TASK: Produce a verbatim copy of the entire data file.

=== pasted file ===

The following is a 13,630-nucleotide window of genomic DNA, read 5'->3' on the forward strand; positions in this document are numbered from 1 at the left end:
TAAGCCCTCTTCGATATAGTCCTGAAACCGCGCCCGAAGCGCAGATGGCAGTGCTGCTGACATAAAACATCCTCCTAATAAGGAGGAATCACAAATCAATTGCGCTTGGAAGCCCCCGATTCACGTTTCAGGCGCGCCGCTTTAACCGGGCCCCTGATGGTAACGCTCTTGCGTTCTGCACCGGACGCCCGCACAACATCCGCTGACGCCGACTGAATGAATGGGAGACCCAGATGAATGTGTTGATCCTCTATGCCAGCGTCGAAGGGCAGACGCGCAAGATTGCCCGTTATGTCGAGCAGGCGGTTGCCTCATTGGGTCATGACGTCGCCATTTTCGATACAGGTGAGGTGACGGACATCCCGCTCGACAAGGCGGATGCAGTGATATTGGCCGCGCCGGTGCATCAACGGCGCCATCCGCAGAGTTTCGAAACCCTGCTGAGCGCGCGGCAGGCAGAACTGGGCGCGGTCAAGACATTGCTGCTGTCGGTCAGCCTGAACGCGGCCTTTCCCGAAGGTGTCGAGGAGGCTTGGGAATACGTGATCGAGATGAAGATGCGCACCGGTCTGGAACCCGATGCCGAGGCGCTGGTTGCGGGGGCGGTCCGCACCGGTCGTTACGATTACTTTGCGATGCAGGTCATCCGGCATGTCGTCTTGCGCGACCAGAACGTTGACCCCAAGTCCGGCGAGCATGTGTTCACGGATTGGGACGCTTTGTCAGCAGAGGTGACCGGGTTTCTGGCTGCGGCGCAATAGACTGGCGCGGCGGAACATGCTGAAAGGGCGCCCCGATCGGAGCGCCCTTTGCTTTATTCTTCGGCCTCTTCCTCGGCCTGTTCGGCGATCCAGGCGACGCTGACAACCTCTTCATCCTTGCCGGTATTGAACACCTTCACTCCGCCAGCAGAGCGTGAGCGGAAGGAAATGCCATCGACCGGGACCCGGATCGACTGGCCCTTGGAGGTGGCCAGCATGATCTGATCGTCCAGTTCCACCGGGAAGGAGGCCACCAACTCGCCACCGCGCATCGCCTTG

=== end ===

The following is a 13,630-nucleotide window of genomic DNA, read 5'->3' on the forward strand; positions in this document are numbered from 1 at the left end:
TAAGCCCTCTTCGATATAGTCCTGAAACCGCGCCCGAAGCGCAGATGGCAGTGCTGCTGACATAAAACATCCTCCTAATAAGGAGGAATCACAAATCAATTGCGCTTGGAAGCCCCCGATTCACGTTTCAGGCGCGCCGCTTTAACCGGGCCCCTGATGGTAACGCTCTTGCGTTCTGCACCGGACGCCCGCACAACATCCGCTGACGCCGACTGAATGAATGGGAGACCCAGATGAATGTGTTGATCCTCTATGCCAGCGTCGAAGGGCAGACGCGCAAGATTGCCCGTTATGTCGAGCAGGCGGTTGCCTCATTGGGTCATGACGTCGCCATTTTCGATACAGGTGAGGTGACGGACATCCCGCTCGACAAGGCGGATGCAGTGATATTGGCCGCGCCGGTGCATCAACGGCGCCATCCGCAGAGTTTCGAAACCCTGCTGAGCGCGCGGCAGGCAGAACTGGGCGCGGTCAAGACATTGCTGCTGTCGGTCAGCCTGAACGCGGCCTTTCCCGAAGGTGTCGAGGAGGCTTGGGAATACGTGATCGAGATGAAGATGCGCACCGGTCTGGAACCCGATGCCGAGGCGCTGGTTGCGGGGGCGGTCCGCACCGGTCGTTACGATTACTTTGCGATGCAGGTCATCCGGCATGTCGTCTTGCGCGACCAGAACGTTGACCCCAAGTCCGGCGAGCATGTGTTCACGGATTGGGACGCTTTGTCAGCAGAGGTGACCGGGTTTCTGGCTGCGGCGCAATAGACTGGCGCGGCGGAACATGCTGAAAGGGCGCCCCGATCGGAGCGCCCTTTGCTTTATTCTTCGGCCTCTTCCTCGGCCTGTTCGGCGATCCAGGCGACGCTGACAACCTCTTCATCCTTGCCGGTATTGAACACCTTCACTCCGCCAGCAGAGCGTGAGCGGAAGGAAATGCCATCGACCGGGACCCGGATCGACTGGCCCTTGGAGGTGGCCAGCATGATCTGATCGTCCAGTTCCACCGGGAAGGAGGCCACCAACTCGCCACCGCGCATCGCCTTG